The romance here is a bit cliche with the insta-love-triangle. It isn’t bad per say, just nothing that new or special. I think I enjoyed more of the idea of the plot, how the mythology and dystopia blended together more than the characters. If the premise seems interesting enough, give it a read because it’s an interesting take of gods dealing with the end of the world.

-Nicole G., 12th Grade

Solstice is available for check out from the Mission Viejo Library.

Fahrenheit 451

fahrenheit451_bradburyFahrenheit 451 by Ray Bradbury tells the tale of fireman Guy Montag. Read by many people since 1952, it is considered as a modern classic. Taking place in the future, society is obsessed with their television sets and radios. Nobody reads books anymore because of society’s obsession with technology. Firemen are sent to the houses of people who possess books in order to burn them. Guy Montag is a thirty-year-old man who burns books for a living. He does not think too much about this until one day he meets Clarisse McClellan. A seventeen-year-old girl, Clarisse starts up a conversation with Montag, and asks if he is happy.

This simple question causes Montag to rethink his life, and the righteousness of his job. He also wonders what the books he burns actually contain. Taking a book to his home, Montag tries to reason with his wife, but it does not work out. Eventually, his boss, the fire captain, discovers Montag’s secret and comes to arrest him. On the run, Montag is considered a fugitive.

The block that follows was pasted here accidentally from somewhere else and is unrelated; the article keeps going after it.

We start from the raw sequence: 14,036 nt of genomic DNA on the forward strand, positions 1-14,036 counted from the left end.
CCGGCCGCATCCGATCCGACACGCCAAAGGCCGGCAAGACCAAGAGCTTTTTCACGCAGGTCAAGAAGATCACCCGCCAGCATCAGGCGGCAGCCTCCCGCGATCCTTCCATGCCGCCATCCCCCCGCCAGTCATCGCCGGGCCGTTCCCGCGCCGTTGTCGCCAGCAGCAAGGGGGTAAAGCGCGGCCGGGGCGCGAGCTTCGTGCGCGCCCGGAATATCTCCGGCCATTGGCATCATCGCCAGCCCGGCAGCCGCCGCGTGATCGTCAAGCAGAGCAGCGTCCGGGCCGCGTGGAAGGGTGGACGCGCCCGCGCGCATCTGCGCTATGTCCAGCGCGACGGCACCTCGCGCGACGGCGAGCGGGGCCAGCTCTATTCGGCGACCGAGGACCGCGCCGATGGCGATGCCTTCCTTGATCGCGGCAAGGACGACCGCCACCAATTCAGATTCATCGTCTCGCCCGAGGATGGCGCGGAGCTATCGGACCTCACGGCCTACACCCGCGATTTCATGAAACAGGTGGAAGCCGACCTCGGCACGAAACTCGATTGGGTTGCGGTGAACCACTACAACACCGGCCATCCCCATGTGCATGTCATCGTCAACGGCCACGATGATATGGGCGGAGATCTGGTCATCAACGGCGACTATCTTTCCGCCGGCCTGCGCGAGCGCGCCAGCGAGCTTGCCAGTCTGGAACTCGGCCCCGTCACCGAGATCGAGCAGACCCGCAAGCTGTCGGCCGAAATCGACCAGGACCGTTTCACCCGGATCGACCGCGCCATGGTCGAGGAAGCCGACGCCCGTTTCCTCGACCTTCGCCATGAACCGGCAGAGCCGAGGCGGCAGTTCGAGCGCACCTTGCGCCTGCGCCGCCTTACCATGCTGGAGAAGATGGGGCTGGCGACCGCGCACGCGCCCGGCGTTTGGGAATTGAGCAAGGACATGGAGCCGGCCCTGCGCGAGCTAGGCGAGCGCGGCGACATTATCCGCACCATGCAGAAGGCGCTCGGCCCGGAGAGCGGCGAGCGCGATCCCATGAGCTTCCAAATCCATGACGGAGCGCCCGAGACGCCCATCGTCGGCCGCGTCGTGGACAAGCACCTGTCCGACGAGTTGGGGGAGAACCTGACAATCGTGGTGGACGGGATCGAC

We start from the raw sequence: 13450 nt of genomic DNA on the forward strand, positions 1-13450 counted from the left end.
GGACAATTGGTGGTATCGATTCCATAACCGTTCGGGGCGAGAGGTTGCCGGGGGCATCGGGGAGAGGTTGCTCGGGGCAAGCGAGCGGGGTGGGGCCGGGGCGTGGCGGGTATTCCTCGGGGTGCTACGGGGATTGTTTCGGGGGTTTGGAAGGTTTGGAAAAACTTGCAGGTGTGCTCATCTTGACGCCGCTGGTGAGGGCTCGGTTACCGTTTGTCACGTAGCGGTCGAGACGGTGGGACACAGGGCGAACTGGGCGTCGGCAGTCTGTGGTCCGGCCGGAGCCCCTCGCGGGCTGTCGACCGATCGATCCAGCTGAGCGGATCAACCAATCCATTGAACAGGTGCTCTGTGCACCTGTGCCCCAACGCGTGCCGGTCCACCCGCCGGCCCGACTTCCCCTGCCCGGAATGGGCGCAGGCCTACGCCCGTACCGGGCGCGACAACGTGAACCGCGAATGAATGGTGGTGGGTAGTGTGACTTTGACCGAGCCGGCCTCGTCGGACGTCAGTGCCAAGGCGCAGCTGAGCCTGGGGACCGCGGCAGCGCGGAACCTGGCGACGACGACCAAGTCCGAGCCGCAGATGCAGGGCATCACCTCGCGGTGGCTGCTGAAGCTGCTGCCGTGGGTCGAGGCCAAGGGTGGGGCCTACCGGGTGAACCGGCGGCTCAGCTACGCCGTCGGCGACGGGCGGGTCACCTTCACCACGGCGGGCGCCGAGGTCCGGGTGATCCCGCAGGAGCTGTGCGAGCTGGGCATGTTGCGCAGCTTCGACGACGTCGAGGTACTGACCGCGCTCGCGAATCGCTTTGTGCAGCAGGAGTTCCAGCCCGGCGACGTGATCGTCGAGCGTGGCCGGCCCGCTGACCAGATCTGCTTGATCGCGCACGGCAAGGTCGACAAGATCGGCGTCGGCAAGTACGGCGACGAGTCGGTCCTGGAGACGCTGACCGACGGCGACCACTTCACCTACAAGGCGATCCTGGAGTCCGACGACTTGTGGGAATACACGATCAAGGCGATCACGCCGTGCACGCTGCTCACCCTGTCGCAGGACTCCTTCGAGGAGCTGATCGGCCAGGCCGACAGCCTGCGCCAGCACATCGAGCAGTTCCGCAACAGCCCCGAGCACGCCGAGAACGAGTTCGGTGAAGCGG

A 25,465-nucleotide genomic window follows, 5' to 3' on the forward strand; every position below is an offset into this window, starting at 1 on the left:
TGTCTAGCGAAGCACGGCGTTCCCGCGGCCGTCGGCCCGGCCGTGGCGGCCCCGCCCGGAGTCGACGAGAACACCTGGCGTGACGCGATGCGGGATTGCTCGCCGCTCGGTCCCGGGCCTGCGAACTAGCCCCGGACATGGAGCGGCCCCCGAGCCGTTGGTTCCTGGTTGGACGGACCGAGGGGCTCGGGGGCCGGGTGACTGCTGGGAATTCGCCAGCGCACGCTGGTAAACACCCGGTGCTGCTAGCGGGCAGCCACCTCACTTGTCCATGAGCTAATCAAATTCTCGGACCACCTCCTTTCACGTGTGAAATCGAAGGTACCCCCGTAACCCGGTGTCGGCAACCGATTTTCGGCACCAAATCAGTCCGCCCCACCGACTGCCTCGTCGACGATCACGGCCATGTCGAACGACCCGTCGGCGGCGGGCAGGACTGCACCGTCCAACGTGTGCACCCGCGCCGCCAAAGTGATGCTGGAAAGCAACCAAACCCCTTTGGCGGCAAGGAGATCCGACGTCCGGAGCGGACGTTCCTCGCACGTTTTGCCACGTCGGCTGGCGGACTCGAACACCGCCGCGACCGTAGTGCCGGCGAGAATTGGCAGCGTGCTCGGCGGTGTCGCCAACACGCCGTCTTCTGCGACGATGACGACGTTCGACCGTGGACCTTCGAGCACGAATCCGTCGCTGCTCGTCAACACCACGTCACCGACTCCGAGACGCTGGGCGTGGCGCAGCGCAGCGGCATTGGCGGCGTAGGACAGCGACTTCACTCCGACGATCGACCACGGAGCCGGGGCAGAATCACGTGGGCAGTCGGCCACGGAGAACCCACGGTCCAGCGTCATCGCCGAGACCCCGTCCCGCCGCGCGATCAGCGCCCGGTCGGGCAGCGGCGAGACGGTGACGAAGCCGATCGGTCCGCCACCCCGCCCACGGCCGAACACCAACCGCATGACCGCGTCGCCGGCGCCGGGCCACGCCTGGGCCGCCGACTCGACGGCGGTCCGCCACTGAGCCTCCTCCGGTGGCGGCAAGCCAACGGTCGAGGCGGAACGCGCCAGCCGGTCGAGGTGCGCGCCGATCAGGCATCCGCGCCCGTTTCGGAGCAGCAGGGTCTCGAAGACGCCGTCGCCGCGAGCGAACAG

A perplexing tale like this one is hard to forget after finishing. Bradbury’s way of writing is beautifully crafted. The ability to integrate so many different ideas at once was very interesting. I also enjoyed how Bradbury used imagery to convey some things instead of naming them directly. Also, the complex building of Guy’s character was really fascinating. Despite being written over fifty years ago, this book still resonates after turning the last page. I would recommend this to anybody looking for an interesting view on a technologically obsessed society.

-Anmol K.

Fahrenheit 451 is available for check out from the Mission Viejo Library. It is also available digitally through Overdrive